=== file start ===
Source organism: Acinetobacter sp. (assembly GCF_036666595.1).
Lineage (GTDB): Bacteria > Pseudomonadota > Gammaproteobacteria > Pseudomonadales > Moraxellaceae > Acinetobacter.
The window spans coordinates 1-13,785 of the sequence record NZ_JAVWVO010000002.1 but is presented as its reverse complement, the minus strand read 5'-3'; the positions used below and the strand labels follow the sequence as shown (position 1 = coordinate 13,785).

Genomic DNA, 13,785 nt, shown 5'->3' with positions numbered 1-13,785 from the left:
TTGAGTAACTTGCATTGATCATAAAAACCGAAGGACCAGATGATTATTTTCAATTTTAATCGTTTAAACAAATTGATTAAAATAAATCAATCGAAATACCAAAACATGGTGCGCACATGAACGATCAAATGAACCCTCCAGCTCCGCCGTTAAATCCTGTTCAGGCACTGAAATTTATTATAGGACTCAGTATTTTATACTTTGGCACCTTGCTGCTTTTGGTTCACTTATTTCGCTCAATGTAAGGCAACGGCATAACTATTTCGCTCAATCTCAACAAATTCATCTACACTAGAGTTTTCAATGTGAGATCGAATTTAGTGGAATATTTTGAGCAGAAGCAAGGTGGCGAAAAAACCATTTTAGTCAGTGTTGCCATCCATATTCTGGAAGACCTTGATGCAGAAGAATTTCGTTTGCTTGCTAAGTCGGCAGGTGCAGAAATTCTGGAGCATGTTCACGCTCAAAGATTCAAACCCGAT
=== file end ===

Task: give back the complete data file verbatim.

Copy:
Source organism: Acinetobacter sp. (assembly GCF_036666595.1).
Lineage (GTDB): Bacteria > Pseudomonadota > Gammaproteobacteria > Pseudomonadales > Moraxellaceae > Acinetobacter.
The window spans coordinates 1-13,785 of the sequence record NZ_JAVWVO010000002.1 but is presented as its reverse complement, the minus strand read 5'-3'; the positions used below and the strand labels follow the sequence as shown (position 1 = coordinate 13,785).

Genomic DNA, 13,785 nt, shown 5'->3' with positions numbered 1-13,785 from the left:
TTGAGTAACTTGCATTGATCATAAAAACCGAAGGACCAGATGATTATTTTCAATTTTAATCGTTTAAACAAATTGATTAAAATAAATCAATCGAAATACCAAAACATGGTGCGCACATGAACGATCAAATGAACCCTCCAGCTCCGCCGTTAAATCCTGTTCAGGCACTGAAATTTATTATAGGACTCAGTATTTTATACTTTGGCACCTTGCTGCTTTTGGTTCACTTATTTCGCTCAATGTAAGGCAACGGCATAACTATTTCGCTCAATCTCAACAAATTCATCTACACTAGAGTTTTCAATGTGAGATCGAATTTAGTGGAATATTTTGAGCAGAAGCAAGGTGGCGAAAAAACCATTTTAGTCAGTGTTGCCATCCATATTCTGGAAGACCTTGATGCAGAAGAATTTCGTTTGCTTGCTAAGTCGGCAGGTGCAGAAATTCTGGAGCATGTTCACGCTCAAAGATTCAAACCCGAT